Trade war: Bad for the outsourcing industry?
FULL DISCLOSURE - Fidel Abalos (The Freeman) - July 1, 2019 - 12:00am

The G20 or Group of Twenty (an international forum for the governments and central bank governors from 19 countries and the European Union) held in Japan ended with the world’s largest economies (USA and China) declaring a truce in their trade war. 

While the truce could be a welcome development, we have to remember that it is just a truce.  If we say, truce, it simply means, temporary or “a short interruption in a war or argument”. 

Therefore, it can either be seen as a significant step towards a permanent treaty or agreement or it could be a prelude to a full blown trade war.  

However, knowing fully well President Donald Trump’s flip-flopping propensities on important issues, what he claims now as a truce could be just a ploy to appease his loyalists in the USA who are slowly drifting to the other side of the political fence. 

The political reality though was that President Trump’s victory in 2016 election could be attributed to his call during that year’s campaign to bring back jobs to the United States of America. 

Therefore, whether there was a truce or none at all, still, he will, most likely, go for this initiative to lure back disillusioned supporters. Hence, the American-owned BPOs’ continuous stay in the country isn’t guaranteed. 

Precariously for us, this is an initiative where President Obama and President Trump agree. To recall, such idea of bringing back outsourced jobs to the USA was also President Obama’s campaign promise in his reelection bid in the 2012 Presidential Election. Remarkably, in early 2012, he enjoined American businessmen to invest in America at the White House “Insourcing American Jobs” Forum.  Then, the forum focused on “the increasing trend of insourcing – where companies are bringing jobs back to the USA and making additional investments in America”. 

Curiously, one of the attendees in such 2012 forum represents an industry that has been bringing in the needed dollars in the country, NOVO 1’s CEO Mary Murcott. Scarily, in a startling revelation, Miss Murcott stressed that “many American companies that began using offshore call centers 10 or 15 years ago (17 or 18 years ago, by now) are bringing those call centers and contact centers back home, but nobody seems to want to talk about it.”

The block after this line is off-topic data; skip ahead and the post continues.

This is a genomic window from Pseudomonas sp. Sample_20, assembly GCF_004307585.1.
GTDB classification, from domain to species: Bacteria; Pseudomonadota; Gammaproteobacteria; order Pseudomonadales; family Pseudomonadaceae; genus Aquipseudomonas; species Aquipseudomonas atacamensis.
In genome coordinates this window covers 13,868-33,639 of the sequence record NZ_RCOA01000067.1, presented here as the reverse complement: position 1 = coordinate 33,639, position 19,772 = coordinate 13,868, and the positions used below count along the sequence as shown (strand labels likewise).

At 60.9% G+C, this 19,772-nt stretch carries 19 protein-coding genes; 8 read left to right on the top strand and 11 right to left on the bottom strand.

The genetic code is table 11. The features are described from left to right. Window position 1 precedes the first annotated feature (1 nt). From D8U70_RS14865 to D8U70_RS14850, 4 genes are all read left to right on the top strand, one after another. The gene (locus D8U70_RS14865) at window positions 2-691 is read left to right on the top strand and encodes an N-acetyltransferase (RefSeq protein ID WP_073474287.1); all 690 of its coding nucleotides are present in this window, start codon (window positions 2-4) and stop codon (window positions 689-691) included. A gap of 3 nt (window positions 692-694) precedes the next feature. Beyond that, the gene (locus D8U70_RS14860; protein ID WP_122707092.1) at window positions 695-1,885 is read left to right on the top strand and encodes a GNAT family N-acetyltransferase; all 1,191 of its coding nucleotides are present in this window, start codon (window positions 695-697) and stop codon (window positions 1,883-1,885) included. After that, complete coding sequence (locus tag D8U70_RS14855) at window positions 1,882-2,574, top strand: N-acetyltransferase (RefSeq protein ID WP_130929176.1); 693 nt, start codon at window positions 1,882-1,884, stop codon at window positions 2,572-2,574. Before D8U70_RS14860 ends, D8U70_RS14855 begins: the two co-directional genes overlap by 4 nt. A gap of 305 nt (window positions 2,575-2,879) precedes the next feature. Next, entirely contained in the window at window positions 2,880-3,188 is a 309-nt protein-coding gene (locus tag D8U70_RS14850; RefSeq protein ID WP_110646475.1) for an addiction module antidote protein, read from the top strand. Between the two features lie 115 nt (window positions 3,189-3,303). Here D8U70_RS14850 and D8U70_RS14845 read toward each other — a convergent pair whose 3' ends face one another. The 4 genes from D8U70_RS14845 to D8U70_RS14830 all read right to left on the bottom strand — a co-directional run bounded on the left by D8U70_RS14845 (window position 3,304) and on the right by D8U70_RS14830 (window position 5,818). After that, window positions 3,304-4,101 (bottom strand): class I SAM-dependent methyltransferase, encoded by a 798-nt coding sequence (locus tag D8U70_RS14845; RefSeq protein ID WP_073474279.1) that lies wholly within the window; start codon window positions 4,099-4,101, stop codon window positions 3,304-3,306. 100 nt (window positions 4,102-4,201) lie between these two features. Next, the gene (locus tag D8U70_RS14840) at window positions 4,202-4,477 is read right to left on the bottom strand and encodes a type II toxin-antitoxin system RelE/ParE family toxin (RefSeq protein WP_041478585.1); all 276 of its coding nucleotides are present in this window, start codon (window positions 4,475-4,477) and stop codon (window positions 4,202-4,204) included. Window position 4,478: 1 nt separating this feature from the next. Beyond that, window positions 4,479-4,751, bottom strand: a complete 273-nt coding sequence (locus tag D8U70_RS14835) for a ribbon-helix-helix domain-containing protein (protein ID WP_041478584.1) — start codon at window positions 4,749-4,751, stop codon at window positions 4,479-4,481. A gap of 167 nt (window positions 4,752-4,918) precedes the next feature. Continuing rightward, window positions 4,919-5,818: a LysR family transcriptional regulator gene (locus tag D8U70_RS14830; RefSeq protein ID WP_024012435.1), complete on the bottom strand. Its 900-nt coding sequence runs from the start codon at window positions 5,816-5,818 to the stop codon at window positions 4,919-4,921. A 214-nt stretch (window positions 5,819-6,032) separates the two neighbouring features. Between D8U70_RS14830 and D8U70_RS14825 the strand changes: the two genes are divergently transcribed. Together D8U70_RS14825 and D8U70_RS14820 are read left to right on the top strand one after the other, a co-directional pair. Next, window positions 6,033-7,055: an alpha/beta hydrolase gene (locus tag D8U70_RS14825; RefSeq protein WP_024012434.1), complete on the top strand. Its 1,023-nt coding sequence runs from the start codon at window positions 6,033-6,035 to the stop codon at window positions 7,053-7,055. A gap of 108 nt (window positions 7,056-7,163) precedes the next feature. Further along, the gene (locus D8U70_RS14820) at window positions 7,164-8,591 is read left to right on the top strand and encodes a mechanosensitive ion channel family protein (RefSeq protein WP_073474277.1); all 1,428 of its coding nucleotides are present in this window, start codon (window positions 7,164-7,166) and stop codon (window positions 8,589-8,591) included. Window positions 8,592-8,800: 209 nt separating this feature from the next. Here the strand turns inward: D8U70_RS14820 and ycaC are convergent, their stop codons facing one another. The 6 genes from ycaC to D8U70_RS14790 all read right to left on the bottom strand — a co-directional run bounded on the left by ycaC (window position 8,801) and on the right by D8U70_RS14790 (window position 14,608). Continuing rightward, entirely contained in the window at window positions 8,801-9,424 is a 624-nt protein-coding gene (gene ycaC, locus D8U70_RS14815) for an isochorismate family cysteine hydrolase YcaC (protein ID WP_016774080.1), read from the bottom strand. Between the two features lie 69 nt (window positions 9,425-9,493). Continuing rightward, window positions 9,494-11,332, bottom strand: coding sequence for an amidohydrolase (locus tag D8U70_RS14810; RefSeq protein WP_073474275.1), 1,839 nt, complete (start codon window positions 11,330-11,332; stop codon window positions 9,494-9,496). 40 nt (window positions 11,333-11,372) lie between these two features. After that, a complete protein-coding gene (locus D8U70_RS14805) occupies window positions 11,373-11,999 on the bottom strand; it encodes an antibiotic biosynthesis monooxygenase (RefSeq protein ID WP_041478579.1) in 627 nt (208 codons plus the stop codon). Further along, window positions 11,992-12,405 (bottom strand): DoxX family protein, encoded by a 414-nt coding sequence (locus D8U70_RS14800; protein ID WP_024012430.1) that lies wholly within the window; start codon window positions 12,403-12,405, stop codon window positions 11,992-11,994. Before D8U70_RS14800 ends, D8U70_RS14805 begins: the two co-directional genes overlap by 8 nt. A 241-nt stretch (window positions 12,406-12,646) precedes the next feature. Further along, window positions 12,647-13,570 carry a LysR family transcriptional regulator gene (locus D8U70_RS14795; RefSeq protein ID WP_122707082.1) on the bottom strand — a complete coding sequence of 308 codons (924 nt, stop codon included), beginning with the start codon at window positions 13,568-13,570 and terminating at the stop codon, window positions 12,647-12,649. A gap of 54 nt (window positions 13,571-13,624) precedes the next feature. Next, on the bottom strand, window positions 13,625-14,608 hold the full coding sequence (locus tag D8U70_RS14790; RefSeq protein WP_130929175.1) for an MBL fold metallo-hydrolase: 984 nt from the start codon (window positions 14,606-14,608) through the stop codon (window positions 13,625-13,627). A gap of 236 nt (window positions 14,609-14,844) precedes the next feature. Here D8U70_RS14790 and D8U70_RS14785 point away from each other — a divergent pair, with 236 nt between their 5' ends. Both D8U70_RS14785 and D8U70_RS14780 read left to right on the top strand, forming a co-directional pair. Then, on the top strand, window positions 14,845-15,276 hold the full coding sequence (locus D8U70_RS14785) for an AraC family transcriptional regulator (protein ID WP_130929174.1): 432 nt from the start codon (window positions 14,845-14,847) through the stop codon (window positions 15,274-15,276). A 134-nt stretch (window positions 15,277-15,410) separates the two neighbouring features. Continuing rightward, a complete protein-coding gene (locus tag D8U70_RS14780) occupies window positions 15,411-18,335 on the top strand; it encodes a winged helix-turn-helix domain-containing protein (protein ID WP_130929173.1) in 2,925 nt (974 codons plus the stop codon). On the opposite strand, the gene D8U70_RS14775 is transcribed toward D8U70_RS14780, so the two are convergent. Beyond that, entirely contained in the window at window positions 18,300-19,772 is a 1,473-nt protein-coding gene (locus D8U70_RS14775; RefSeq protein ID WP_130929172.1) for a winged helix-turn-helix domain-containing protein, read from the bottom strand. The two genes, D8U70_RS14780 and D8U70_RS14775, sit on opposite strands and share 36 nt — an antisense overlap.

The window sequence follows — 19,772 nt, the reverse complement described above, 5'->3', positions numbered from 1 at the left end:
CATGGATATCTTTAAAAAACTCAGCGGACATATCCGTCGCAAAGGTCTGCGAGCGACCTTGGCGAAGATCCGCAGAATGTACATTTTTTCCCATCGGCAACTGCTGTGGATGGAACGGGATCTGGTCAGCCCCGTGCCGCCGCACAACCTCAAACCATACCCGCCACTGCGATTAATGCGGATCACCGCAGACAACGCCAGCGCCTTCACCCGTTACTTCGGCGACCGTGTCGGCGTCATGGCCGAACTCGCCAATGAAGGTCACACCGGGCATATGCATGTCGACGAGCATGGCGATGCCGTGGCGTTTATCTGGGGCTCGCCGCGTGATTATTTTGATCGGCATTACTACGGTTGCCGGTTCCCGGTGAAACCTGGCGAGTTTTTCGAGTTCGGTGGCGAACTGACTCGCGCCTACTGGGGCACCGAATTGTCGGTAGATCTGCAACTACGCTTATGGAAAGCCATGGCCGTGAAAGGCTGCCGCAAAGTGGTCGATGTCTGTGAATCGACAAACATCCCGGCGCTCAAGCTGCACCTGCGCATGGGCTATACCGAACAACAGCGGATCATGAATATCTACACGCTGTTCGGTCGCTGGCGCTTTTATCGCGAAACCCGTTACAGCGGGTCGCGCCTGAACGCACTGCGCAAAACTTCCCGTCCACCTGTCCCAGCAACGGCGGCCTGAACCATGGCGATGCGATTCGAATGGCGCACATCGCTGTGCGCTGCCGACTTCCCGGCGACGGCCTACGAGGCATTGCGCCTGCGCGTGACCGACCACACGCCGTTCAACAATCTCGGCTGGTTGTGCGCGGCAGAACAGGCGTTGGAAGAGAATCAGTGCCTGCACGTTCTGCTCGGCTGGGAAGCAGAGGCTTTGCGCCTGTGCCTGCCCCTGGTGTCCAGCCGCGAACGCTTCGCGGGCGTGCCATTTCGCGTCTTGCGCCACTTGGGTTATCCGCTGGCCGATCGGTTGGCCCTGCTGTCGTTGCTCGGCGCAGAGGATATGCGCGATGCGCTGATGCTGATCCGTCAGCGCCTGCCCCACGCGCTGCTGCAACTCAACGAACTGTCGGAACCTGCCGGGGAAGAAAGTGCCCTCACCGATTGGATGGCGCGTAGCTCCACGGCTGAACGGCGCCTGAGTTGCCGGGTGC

Though we might just brush aside her claims as a mere discourse or an act of patriotism, Miss Murcott maintained that American companies “can save 15 percent by bringing their contact centers back to America from India and the Philippines.”

Sadly, we can’t help but also agree with Miss Murcott that what is left for call centers now are the “hard calls”. The “easy calls” or those that are easy to resolve are efficiently handled by the company’s website or by phone via interactive voice response. As such, she is of the opinion that the Filipinos are not up to it (hard calls) because, for one, most of the agents are not familiar with the USA and its diverse culture. 

Moreover, the federal government and some states have been giving grants and incentives to those companies that will bring their operations back to the USA.

Notably and scarily too, the London-based think tank Capital Economics said, lately, that the Philippines stands to be the biggest loser in Asia, if US President Donald Trump pushes through with his threat to punish American firms outsourcing jobs. 

We can’t help but agree to this observation. Why? One of the major contributors to our economy is the IT-business process outsourcing (IT-BPO) industry. Buoyed largely by the continuously growing demand for its services from the global offshoring industry (particularly, in the voice and non-voice sectors, healthcare information management, global in-house centers, as well as, gaming and animation), it raised its trajectory further upward at a pace no other industry came close behind. 

In fact, if the trend continues, some economists and industry players believe that the IT-BPO industry shall surpass the remittances of the overseas Filipino Workers (OFWs) in due time.

Obviously, therefore, if President Trump make true his threat of bringing back outsourced jobs to the USA, this industry will certainly suffer. Considering the significance of its contribution, logically, the country’s economy will be badly hit.

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